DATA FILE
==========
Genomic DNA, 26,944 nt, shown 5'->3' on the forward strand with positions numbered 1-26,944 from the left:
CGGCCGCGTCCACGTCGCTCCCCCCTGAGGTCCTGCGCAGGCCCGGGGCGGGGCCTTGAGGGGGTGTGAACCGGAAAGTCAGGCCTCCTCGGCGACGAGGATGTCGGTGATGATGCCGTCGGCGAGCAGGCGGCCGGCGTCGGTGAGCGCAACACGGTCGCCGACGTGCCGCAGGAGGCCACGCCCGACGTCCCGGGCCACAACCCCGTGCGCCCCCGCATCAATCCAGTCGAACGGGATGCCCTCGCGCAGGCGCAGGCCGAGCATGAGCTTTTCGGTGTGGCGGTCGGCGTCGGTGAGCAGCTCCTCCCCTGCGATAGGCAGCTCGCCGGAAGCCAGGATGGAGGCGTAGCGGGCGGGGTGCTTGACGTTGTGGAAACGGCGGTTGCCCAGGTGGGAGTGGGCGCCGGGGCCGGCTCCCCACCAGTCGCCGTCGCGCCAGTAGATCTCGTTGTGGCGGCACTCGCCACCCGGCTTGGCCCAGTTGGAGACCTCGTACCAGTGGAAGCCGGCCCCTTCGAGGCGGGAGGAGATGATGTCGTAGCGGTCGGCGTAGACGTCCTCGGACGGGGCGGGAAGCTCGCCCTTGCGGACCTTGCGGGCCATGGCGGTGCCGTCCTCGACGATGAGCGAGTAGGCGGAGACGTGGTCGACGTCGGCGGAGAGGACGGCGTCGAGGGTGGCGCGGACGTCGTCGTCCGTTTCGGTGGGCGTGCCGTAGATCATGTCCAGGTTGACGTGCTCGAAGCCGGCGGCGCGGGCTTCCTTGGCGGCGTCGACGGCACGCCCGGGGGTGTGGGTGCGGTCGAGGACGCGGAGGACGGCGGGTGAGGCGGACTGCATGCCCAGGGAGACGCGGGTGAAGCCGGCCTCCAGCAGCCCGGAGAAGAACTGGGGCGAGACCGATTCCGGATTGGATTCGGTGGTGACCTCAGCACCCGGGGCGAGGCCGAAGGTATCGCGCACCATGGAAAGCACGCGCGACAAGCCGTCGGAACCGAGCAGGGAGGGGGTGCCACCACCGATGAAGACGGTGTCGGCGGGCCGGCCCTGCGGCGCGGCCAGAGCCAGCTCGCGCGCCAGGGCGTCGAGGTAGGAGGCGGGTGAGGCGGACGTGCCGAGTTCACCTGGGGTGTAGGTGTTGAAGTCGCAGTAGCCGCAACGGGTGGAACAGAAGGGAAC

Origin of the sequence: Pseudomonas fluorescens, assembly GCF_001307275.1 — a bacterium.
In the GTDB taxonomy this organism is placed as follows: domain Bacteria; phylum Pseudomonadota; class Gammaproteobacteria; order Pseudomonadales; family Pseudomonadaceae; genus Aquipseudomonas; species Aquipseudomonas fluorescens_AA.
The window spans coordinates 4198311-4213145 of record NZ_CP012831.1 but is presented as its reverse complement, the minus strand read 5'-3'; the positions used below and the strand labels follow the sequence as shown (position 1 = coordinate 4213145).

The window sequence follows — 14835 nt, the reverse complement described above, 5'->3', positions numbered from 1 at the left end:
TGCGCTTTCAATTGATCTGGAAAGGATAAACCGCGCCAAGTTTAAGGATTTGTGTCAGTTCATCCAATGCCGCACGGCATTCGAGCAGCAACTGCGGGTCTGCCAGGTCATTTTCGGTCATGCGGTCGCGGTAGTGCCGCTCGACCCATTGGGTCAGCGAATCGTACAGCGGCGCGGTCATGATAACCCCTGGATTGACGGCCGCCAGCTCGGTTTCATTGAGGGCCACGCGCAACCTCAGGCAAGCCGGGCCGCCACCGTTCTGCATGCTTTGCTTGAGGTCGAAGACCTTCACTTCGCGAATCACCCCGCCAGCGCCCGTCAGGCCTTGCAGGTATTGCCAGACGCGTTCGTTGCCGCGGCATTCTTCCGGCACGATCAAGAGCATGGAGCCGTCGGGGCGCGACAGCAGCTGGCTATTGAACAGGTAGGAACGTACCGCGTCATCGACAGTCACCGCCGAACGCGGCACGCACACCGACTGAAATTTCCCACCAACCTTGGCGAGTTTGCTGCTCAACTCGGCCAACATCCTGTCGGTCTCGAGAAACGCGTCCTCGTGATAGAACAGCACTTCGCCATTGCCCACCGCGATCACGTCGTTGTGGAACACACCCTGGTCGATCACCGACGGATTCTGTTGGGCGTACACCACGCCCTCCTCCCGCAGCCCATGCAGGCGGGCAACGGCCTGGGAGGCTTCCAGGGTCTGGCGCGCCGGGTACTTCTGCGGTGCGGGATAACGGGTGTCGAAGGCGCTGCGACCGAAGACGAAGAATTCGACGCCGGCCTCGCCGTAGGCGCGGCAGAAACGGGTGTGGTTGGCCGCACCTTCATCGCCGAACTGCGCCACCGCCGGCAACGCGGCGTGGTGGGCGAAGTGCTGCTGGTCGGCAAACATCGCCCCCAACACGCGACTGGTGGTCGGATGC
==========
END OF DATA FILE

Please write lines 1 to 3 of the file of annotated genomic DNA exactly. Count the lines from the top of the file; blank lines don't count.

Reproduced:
Genomic DNA, 26,944 nt, shown 5'->3' on the forward strand with positions numbered 1-26,944 from the left:
CGGCCGCGTCCACGTCGCTCCCCCCTGAGGTCCTGCGCAGGCCCGGGGCGGGGCCTTGAGGGGGTGTGAACCGGAAAGTCAGGCCTCCTCGGCGACGAGGATGTCGGTGATGATGCCGTCGGCGAGCAGGCGGCCGGCGTCGGTGAGCGCAACACGGTCGCCGACGTGCCGCAGGAGGCCACGCCCGACGTCCCGGGCCACAACCCCGTGCGCCCCCGCATCAATCCAGTCGAACGGGATGCCCTCGCGCAGGCGCAGGCCGAGCATGAGCTTTTCGGTGTGGCGGTCGGCGTCGGTGAGCAGCTCCTCCCCTGCGATAGGCAGCTCGCCGGAAGCCAGGATGGAGGCGTAGCGGGCGGGGTGCTTGACGTTGTGGAAACGGCGGTTGCCCAGGTGGGAGTGGGCGCCGGGGCCGGCTCCCCACCAGTCGCCGTCGCGCCAGTAGATCTCGTTGTGGCGGCACTCGCCACCCGGCTTGGCCCAGTTGGAGACCTCGTACCAGTGGAAGCCGGCCCCTTCGAGGCGGGAGGAGATGATGTCGTAGCGGTCGGCGTAGACGTCCTCGGACGGGGCGGGAAGCTCGCCCTTGCGGACCTTGCGGGCCATGGCGGTGCCGTCCTCGACGATGAGCGAGTAGGCGGAGACGTGGTCGACGTCGGCGGAGAGGACGGCGTCGAGGGTGGCGCGGACGTCGTCGTCCGTTTCGGTGGGCGTGCCGTAGATCATGTCCAGGTTGACGTGCTCGAAGCCGGCGGCGCGGGCTTCCTTGGCGGCGTCGACGGCACGCCCGGGGGTGTGGGTGCGGTCGAGGACGCGGAGGACGGCGGGTGAGGCGGACTGCATGCCCAGGGAGACGCGGGTGAAGCCGGCCTCCAGCAGCCCGGAGAAGAACTGGGGCGAGACCGATTCCGGATTGGATTCGGTGGTGACCTCAGCACCCGGGGCGAGGCCGAAGGTATCGCGCACCATGGAAAGCACGCGCGACAAGCCGTCGGAACCGAGCAGGGAGGGGGTGCCACCACCGATGAAGACGGTGTCGGCGGGCCGGCCCTGCGGCGCGGCCAGAGCCAGCTCGCGCGCCAGGGCGTCGAGGTAGGAGGCGGGTGAGGCGGACGTGCCGAGTTCACCTGGGGTGTAGGTGTTGAAGTCGCAGTAGCCGCAACGGGTGGAACAGAAGGGAAC

Origin of the sequence: Pseudomonas fluorescens, assembly GCF_001307275.1 — a bacterium.